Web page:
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Low oil prices affecting Suez canal

Wed, 24th Feb 2016 14:11


(ShareCast News) - Canals were the latest industry to be affected by the downturn in oil, with new analysis from Port Overview suggesting the Suez was being particularly affected.

Both cellular overcapacity and low bunker fuel costs have led carriers to divert multiple sailings away from the primary arteries and around the southern African cape over the last year, the report shows.

Since the end of October last year, 115 vessels on Asia-US East Coast and Asia-North Europe sailings had made the trip around the Cape of good Hope, rather than through the canals, despite using them on the head-haul legs.

"Normally, 78 of those voyages would have gone through the Suez Canal," the Port Overview report said.

"SeaIntel concludes that both the canals face a significant challenge in the current low bunker price, as it means that for many services it is cheaper to sail south of Africa on the backhaul than to use the canal routings," it added.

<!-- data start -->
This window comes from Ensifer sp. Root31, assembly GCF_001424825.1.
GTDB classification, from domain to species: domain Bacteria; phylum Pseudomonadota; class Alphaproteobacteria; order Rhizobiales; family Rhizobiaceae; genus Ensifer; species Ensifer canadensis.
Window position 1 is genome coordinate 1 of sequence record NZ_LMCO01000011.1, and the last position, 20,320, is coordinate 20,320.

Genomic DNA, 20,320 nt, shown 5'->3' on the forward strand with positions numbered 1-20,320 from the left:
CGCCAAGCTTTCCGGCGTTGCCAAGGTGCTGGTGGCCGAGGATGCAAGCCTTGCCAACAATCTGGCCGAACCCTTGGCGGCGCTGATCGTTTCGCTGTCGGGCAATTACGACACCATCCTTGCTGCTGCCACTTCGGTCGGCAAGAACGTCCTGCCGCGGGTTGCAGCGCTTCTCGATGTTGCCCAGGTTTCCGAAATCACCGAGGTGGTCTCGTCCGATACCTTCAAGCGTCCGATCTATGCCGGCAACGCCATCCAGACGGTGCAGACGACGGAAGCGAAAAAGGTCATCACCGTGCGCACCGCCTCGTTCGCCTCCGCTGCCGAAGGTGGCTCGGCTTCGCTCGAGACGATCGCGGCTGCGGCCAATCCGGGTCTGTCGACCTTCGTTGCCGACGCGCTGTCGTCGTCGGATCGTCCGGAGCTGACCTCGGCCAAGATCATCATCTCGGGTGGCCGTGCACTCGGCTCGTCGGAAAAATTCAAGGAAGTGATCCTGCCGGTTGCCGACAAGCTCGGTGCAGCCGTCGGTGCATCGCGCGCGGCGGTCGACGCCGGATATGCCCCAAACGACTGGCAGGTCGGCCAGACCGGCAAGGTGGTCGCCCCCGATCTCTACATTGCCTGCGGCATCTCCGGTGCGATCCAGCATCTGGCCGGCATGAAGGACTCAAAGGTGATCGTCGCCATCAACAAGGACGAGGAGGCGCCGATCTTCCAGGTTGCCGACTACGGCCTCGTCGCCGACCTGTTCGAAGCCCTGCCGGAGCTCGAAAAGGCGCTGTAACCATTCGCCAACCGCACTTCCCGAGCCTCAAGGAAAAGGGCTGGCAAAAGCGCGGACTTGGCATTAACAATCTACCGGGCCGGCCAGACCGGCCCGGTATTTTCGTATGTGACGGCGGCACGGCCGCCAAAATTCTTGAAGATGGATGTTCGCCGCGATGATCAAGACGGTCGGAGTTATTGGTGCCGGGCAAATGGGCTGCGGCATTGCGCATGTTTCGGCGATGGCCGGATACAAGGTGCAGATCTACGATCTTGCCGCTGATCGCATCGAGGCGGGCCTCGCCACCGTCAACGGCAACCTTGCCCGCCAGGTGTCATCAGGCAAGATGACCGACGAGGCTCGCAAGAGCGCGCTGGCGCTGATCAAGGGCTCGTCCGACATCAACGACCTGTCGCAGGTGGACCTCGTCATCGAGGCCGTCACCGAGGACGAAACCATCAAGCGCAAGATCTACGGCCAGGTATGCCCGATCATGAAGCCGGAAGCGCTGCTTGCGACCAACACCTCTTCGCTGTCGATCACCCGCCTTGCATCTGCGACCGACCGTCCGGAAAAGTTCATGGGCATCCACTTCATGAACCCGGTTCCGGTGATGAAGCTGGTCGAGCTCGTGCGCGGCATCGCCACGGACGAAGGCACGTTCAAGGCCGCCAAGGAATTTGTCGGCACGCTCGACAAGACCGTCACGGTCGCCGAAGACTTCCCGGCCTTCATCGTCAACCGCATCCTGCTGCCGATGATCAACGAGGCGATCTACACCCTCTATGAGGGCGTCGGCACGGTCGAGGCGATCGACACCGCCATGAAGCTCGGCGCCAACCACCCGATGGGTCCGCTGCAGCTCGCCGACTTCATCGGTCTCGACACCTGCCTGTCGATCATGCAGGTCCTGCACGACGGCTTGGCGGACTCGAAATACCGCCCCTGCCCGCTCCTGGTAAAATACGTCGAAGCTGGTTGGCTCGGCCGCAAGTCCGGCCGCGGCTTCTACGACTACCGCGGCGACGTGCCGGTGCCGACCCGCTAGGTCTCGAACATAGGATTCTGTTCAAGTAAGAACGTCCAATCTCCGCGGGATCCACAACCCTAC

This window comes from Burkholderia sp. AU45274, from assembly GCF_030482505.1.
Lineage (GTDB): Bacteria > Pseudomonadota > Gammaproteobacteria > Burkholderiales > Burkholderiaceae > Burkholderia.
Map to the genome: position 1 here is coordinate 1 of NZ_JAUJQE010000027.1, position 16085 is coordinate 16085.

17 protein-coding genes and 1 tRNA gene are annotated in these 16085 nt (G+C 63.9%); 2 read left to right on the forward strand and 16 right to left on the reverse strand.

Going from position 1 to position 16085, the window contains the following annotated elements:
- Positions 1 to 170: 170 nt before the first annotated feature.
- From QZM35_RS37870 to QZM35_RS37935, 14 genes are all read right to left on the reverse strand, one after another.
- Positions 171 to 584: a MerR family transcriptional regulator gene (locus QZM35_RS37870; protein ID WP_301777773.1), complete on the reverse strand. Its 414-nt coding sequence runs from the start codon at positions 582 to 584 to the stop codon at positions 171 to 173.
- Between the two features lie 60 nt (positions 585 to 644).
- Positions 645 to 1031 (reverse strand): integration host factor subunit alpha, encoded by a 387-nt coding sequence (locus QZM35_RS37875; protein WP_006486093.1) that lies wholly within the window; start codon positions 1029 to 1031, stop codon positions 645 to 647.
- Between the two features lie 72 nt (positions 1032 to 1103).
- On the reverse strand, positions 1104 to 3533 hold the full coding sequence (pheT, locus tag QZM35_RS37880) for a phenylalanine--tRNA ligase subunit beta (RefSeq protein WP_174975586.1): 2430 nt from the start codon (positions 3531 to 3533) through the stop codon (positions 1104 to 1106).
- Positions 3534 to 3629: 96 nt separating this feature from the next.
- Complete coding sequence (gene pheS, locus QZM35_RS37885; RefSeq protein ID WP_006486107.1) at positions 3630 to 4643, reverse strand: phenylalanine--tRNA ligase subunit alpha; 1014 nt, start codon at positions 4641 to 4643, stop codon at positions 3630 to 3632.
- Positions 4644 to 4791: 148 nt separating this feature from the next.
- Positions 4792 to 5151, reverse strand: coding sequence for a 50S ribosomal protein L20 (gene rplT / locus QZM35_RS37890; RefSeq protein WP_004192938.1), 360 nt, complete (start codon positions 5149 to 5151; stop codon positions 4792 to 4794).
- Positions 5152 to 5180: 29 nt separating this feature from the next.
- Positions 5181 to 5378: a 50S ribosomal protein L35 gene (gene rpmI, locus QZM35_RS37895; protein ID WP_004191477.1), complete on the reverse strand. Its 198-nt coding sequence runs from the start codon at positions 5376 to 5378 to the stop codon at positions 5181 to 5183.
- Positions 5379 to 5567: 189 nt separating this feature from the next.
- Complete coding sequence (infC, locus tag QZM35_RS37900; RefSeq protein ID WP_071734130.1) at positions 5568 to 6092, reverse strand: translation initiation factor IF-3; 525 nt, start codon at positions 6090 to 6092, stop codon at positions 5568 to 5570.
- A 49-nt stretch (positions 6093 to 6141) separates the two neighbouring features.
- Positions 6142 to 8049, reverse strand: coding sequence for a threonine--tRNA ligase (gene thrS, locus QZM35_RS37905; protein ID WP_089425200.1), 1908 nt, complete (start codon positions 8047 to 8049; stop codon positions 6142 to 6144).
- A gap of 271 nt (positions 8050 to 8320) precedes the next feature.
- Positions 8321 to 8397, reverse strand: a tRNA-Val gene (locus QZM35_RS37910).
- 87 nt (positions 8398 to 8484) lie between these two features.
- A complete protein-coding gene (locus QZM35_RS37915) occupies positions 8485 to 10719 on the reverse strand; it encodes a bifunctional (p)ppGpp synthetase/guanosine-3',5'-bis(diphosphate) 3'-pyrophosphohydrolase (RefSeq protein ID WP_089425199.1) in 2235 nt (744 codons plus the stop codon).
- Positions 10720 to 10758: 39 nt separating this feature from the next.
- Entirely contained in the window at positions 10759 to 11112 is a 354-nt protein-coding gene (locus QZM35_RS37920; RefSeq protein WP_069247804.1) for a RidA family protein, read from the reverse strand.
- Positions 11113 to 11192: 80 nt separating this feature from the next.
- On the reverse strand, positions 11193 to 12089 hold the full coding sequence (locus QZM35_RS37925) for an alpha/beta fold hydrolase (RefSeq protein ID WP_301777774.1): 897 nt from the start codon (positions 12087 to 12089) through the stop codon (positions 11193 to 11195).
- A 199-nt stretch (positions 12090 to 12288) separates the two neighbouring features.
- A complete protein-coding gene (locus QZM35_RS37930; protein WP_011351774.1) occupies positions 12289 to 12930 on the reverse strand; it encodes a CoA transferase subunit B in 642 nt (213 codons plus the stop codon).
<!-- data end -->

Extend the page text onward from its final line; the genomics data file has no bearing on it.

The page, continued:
The canals had a disadvantage on US East Coast-Asia services in particular, it said, where it was currently economically viable for 14 out of 22 services to sail south of Africa on the back-haul, and would possibly be viable for almost all of them if intermediate ports were deleted.

"Currently, the carriers are only using the south of Africa routing on the back-haul legs and retaining the transit time, but considering the financial situation of most carriers, and keeping in mind the relative 'ease' with which the carriers implemented both slow-steaming and super slow-steaming, going south of Africa on the head-haul is going to look very alluring for some carriers, if indeed they can re-route the cargo from the intermediate port calls."

On top of avoiding canal fees and some of the particularly pirate-infested waters near the canals, the longer route around Good Hope - which added around a week of transit time - had the ability to 'soak up' between 60 and 80 vessels.

Half of those would be ultra-large cellular vessels, removing some of the overcapacity which was plaguing the freight industry.




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